Lyttle, Hilda Margaret 1889–1983
Hilda Margaret Lyttle 1889–1983
Nurse, hospital and school administrator
Hulda Margaret Lyttle was held in high esteem by her medical colleagues as a leader in the nursing profession and a hospital and nursing school administrator. Her career spanned more than four decades, of which she rendered almost 30 years of service to the George W. Hubbard Hospital and Meharry Medical College in Nashville, Tennessee. During her tenure at Meharry, Lyttle was an assertive and progressive catalyst for change in the nursing profession.
Hulda Margaret Lyttle was born in 1889 in Nashville, Tennessee, to David and Rebecca Lyttle. Biographical information pertaining to her parents is scarce; however, it is known that her mother worked for Smiley Blanton, a Nashville physician, caring for his ailing stepmother. While the names of the schools where Lyttle received her primary and secondary education are not known, sources agree that in September 1910 she entered the first class of the George W. Hubbard Hospital Training School for Nurses.
Lyttle was one of 12 members to enter the first class. In an interview with Evelyn Tomes, former professor and chair, Division of Nursing, School of Graduate Studies of Meharry Medical College, Lyttle spoke of her experiences and duties as a student enrolled in the hospital’s training school for nurses. She told of “wearing a hobble skirt with a tight band at the bottom and how an upperclass student planned to make the freshmen ’ hobble around here,’ and [of her] being placed with a junior nurse.” In addition to attending classes and acquiring the theoretical knowledge of nursing, Lyttle gained practical experience through various assignments. She and other students were taught how to make a patient’s bed properly. For six weeks she was assigned to the Diet Kitchen and later was given duty on numerous wards. Because there was no housekeeping personnel, Lyttle and other trainees were responsible for scrubbing and mopping ward floors. The cleaning of floors and making of beds were done in the early morning, prior to the doctors’ rounds.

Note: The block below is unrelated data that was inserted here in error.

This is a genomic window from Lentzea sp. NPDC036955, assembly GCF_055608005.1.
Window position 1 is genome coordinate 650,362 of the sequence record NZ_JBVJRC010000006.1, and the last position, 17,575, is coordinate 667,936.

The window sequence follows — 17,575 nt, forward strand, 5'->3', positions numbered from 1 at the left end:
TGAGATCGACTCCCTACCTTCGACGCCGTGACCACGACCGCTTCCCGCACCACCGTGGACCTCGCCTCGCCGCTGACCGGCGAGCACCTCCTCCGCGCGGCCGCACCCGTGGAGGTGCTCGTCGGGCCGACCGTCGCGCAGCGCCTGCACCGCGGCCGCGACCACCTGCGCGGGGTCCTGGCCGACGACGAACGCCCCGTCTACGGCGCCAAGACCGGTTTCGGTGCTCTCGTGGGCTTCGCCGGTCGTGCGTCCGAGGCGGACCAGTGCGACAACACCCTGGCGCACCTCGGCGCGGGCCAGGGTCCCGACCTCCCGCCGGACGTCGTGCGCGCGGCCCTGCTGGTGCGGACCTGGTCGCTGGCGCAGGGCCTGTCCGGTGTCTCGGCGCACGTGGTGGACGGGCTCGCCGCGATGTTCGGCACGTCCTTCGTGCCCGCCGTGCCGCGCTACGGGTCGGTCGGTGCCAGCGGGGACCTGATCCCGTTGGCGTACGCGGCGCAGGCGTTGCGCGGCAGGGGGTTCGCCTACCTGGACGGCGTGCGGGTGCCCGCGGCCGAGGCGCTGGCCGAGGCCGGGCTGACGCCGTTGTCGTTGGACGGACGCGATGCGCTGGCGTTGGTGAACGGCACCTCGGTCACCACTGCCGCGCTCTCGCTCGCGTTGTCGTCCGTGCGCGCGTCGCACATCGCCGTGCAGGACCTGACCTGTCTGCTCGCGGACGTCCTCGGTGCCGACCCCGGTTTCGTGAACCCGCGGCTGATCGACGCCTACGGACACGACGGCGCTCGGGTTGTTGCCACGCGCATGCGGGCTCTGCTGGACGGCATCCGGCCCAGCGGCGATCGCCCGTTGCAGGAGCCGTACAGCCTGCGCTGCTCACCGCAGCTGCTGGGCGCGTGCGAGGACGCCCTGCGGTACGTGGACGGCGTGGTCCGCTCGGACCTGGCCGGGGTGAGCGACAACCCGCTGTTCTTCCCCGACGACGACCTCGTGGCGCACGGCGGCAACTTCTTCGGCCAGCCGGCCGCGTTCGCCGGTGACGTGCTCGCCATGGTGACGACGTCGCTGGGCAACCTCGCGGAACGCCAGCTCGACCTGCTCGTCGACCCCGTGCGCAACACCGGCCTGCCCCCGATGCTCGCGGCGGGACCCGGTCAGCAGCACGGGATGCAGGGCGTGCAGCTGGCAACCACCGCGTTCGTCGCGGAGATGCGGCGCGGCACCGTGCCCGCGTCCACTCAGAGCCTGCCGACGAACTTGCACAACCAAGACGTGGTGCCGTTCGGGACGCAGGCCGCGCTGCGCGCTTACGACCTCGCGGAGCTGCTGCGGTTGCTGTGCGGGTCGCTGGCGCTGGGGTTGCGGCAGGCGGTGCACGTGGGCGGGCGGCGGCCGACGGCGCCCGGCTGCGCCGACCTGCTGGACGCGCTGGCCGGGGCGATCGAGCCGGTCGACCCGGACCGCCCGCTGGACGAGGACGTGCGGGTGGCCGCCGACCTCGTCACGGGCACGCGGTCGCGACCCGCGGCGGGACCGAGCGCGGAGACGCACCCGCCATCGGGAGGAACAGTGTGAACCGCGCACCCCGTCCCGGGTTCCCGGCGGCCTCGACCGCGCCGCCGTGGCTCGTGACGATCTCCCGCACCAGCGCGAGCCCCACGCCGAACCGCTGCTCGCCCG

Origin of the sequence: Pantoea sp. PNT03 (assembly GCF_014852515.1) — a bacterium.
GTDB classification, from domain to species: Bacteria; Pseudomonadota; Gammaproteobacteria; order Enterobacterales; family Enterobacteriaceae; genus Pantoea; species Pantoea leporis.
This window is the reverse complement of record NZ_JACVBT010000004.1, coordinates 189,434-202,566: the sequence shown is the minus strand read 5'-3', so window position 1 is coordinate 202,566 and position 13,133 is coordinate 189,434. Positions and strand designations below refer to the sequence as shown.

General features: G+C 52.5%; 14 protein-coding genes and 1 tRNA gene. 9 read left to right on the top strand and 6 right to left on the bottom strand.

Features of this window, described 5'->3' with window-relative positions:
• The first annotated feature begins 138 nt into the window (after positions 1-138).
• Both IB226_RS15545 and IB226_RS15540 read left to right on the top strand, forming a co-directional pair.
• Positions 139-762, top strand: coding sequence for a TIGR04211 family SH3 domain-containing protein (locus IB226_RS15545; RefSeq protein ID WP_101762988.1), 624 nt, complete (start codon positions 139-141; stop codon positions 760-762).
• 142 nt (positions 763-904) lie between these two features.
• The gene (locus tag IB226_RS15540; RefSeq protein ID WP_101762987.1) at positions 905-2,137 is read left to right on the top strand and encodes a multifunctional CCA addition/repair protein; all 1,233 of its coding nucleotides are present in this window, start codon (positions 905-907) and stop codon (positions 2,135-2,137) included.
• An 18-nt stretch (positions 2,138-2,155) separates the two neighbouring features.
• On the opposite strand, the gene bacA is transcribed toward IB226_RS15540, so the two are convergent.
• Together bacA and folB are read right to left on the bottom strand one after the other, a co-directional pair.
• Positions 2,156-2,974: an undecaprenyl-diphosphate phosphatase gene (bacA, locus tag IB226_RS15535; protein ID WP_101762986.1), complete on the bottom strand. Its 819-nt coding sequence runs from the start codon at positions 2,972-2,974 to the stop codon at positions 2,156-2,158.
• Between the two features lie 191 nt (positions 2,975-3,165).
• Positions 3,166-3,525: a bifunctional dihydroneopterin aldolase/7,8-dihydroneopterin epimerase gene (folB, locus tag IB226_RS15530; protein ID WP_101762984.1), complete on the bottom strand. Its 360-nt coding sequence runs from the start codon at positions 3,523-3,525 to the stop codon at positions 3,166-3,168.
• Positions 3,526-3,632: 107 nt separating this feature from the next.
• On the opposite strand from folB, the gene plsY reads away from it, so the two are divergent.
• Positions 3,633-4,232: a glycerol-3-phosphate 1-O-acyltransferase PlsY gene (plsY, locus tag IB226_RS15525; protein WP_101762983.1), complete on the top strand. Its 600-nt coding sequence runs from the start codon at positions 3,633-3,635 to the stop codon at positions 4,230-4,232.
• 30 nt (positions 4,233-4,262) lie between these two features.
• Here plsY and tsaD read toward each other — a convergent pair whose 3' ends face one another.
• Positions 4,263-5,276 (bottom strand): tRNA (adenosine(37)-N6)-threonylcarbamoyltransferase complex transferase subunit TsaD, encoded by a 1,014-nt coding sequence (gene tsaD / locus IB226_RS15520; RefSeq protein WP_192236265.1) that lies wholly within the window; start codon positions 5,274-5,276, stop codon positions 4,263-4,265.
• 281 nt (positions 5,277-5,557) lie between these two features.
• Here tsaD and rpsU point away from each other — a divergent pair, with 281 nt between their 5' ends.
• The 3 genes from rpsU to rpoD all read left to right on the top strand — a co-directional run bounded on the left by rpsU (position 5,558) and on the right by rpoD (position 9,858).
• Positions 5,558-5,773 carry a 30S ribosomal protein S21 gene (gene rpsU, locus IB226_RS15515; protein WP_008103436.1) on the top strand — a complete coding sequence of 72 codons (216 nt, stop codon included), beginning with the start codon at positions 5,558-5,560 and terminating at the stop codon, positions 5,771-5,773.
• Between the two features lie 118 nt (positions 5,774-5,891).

Three months after entering the professional nursing program Lyttle began her clinical experience, which entailed rotating 12-hour shifts of duty. The young student nurse gained recognition as a bright scholar who was capable of giving the necessary and proper care to patients. A person of compassion, the aspiring nurse preferred ward assignments, which enabled her to work with the less fortunate or charity patients. She told Evelyn Tomes it was her belief that “they needed the most and best attention available.” As she progressed in her studies, Lyttle became proficient in operating-room procedures and techniques. She became known for her ability to effectively dress wounds with dispatch, and attending physicians rewarded her for her talent by requesting her assistance in the operating room. In 1914 Lyttle, Lula Woolfolk, and Rhoda Pugh, a transfer student from Nashville’s J. T. Wilson Hospital School of Nursing, were the first graduates of the George W. Hubbard Hospital Training School for Nurses.
Born in 1889 in Nashville, TN; died on August 7, 1983 in Miami, FL; daughter of David and Rebecca (physician’s aide) Lyttle; Education : George W. Hubbard Training School for Nurses, 1910-1914, graduate; Lincoln Hospital School of Nursing, certificate, 1914; passed state nursing exam for licensing, Nashville, 1915.
Career : Hubbard Hospital, Meharry Medical College, head nurse, assistant superintendent, director of the School of Nursing, superintendent, retired in 1943; subsequent to retirement, various other nursing and administrative positions.
Member : Miami Chapter of the Links; Alpha Kappa Alpha Sorority; Church of the Open Door.